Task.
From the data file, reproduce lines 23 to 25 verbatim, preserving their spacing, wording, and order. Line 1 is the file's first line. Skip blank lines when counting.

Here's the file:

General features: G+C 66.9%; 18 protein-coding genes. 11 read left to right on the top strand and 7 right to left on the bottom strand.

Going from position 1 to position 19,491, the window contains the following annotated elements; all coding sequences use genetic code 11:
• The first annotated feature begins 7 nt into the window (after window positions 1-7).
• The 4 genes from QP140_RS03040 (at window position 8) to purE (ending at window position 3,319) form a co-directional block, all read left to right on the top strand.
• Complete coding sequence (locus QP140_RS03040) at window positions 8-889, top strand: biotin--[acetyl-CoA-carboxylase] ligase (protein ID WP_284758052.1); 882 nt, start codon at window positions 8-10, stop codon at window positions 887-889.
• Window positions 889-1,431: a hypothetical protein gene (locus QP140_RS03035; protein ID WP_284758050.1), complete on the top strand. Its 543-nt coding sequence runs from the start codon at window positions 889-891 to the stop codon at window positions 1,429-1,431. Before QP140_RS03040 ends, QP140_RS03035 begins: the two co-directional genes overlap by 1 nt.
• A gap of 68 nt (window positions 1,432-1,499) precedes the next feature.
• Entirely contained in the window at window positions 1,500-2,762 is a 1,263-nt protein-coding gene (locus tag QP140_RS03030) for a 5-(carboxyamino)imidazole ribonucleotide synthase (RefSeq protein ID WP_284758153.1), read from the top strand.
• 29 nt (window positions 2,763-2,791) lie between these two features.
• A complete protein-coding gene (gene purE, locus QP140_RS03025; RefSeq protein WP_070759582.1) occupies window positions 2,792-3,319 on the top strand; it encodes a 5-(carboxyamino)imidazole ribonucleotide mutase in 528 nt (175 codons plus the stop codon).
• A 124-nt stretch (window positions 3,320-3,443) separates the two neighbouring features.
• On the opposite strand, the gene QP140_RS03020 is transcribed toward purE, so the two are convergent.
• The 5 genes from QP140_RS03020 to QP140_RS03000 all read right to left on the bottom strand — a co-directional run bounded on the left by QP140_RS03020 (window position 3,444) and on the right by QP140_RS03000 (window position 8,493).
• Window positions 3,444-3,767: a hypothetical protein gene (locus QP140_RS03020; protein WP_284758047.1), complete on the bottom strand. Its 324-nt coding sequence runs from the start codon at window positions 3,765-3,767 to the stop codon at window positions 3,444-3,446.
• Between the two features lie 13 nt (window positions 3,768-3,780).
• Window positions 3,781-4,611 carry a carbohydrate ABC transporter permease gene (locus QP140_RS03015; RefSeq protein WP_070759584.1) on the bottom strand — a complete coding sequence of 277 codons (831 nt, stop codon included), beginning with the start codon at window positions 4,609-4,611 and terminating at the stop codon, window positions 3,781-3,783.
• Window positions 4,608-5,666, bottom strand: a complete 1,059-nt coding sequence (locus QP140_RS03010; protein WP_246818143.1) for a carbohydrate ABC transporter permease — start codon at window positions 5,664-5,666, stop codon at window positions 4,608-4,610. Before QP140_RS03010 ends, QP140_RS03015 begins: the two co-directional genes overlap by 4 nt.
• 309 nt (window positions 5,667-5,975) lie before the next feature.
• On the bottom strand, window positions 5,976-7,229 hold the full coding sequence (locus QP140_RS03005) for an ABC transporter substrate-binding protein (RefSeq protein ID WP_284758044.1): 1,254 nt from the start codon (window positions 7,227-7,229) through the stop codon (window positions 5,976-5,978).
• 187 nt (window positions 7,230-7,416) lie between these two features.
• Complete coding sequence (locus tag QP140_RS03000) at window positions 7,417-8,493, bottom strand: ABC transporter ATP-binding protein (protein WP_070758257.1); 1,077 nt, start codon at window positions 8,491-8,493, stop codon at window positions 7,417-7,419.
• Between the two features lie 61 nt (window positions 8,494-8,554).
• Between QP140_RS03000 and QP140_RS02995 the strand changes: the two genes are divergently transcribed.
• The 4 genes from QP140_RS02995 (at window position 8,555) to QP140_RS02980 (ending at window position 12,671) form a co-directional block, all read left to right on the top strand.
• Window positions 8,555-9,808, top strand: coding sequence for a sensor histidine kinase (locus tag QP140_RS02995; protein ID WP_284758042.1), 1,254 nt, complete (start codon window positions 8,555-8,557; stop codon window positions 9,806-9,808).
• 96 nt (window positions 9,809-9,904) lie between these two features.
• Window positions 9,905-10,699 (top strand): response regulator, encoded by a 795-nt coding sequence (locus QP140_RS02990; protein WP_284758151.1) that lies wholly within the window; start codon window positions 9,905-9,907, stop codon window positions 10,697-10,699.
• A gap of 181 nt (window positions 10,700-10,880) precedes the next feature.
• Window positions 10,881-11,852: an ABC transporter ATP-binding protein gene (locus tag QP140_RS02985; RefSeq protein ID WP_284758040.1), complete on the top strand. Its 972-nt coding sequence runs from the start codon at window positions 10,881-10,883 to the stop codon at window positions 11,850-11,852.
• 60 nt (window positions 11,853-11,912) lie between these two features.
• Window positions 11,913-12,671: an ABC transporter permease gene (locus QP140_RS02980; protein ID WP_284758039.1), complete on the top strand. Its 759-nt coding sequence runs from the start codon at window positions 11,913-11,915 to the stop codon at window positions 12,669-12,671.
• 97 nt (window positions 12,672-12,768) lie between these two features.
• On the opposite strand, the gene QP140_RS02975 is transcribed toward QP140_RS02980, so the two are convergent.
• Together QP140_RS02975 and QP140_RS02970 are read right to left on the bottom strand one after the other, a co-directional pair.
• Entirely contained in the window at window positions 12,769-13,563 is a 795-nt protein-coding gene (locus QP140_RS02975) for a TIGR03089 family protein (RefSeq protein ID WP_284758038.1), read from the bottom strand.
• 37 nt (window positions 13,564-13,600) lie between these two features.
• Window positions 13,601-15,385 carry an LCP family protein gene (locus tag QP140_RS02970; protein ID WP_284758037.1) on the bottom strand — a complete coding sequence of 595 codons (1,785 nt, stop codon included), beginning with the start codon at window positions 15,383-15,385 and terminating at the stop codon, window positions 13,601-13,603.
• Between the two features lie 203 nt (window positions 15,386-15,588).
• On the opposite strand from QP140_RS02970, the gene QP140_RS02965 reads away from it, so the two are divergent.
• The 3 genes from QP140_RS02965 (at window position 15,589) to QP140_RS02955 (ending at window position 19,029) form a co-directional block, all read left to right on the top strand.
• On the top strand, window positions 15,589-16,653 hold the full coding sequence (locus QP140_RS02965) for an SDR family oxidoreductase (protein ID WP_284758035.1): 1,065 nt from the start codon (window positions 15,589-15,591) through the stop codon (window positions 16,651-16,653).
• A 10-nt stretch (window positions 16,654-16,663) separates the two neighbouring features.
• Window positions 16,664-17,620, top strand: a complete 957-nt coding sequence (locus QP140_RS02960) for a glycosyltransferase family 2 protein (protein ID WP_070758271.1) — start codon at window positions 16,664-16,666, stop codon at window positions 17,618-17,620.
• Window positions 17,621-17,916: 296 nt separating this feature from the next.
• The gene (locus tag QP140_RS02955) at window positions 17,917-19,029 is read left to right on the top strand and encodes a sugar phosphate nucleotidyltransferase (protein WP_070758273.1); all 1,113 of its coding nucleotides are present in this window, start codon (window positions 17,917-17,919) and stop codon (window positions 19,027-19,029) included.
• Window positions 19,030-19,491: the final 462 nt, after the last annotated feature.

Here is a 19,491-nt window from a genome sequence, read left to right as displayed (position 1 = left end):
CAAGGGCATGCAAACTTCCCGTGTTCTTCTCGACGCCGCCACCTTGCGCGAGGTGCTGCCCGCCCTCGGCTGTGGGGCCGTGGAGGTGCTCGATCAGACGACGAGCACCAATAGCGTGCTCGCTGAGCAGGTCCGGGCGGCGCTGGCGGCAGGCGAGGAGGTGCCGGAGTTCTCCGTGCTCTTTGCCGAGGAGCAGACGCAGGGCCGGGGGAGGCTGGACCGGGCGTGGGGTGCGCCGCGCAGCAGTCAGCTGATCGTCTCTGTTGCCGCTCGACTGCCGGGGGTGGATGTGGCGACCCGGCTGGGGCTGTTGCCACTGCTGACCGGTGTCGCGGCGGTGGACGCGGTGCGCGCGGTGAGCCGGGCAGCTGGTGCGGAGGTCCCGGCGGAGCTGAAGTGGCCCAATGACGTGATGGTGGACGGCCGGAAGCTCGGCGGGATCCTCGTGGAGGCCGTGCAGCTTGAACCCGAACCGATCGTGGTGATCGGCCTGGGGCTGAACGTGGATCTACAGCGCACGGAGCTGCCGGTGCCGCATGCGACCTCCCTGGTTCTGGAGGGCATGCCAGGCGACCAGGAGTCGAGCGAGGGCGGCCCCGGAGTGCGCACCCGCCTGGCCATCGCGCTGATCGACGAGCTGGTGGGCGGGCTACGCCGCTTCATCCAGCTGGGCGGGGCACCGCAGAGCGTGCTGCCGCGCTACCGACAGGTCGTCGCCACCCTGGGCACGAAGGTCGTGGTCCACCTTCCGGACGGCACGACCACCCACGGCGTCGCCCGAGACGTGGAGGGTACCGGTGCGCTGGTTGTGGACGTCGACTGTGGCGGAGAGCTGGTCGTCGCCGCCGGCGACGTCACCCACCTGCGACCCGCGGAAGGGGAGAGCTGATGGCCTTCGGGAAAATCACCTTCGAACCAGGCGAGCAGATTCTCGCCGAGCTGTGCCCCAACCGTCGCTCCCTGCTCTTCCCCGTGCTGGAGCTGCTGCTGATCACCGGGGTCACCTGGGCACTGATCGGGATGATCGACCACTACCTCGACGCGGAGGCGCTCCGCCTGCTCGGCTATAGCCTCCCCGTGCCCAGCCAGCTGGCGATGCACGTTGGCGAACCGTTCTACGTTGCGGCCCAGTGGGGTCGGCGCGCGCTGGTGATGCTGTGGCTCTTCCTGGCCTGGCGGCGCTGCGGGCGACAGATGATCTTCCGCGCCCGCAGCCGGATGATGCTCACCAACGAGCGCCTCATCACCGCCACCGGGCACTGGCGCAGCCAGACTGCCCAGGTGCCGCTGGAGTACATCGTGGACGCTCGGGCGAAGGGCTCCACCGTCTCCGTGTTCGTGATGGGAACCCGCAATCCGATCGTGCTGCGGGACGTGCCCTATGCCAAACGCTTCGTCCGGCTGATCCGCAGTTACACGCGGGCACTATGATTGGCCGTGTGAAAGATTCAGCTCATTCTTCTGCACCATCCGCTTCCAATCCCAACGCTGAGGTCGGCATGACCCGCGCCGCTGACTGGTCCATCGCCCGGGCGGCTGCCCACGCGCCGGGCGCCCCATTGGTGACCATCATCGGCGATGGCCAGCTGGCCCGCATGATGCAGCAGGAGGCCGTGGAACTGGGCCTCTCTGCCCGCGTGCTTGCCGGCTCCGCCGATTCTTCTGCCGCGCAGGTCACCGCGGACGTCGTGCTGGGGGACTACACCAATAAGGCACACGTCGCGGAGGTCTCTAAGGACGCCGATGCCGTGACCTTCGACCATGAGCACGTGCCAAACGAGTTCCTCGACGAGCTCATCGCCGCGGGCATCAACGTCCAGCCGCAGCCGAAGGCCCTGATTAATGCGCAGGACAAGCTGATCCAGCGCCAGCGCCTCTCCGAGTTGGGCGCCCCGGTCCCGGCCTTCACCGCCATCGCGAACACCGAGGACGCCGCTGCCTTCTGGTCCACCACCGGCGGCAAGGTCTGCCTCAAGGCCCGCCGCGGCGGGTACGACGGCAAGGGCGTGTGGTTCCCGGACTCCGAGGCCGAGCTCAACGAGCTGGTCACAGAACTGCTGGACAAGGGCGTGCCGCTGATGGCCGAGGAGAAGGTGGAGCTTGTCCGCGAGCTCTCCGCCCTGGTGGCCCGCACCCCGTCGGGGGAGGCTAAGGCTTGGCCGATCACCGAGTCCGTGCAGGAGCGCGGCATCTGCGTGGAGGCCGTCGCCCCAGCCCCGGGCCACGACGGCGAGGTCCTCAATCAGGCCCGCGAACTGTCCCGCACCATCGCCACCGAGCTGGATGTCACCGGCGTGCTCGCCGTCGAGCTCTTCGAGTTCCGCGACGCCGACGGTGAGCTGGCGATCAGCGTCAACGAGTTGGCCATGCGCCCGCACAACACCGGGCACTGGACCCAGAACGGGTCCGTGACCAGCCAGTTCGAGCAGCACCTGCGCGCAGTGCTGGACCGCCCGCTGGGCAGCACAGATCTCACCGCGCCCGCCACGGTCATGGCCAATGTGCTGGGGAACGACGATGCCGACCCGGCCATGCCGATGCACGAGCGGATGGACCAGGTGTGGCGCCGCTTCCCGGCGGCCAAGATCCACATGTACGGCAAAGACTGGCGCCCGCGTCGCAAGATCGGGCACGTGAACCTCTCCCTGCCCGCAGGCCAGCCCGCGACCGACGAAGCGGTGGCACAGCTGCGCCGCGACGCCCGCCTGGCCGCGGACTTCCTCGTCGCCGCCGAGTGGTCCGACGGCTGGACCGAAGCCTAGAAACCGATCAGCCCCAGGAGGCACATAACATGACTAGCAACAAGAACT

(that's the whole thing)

• Between QP140_RS03000 and QP140_RS02995 the strand changes: the two genes are divergently transcribed.
• The 4 genes from QP140_RS02995 (at window position 8,555) to QP140_RS02980 (ending at window position 12,671) form a co-directional block, all read left to right on the top strand.
• Window positions 8,555-9,808, top strand: coding sequence for a sensor histidine kinase (locus tag QP140_RS02995; protein ID WP_284758042.1), 1,254 nt, complete (start codon window positions 8,555-8,557; stop codon window positions 9,806-9,808).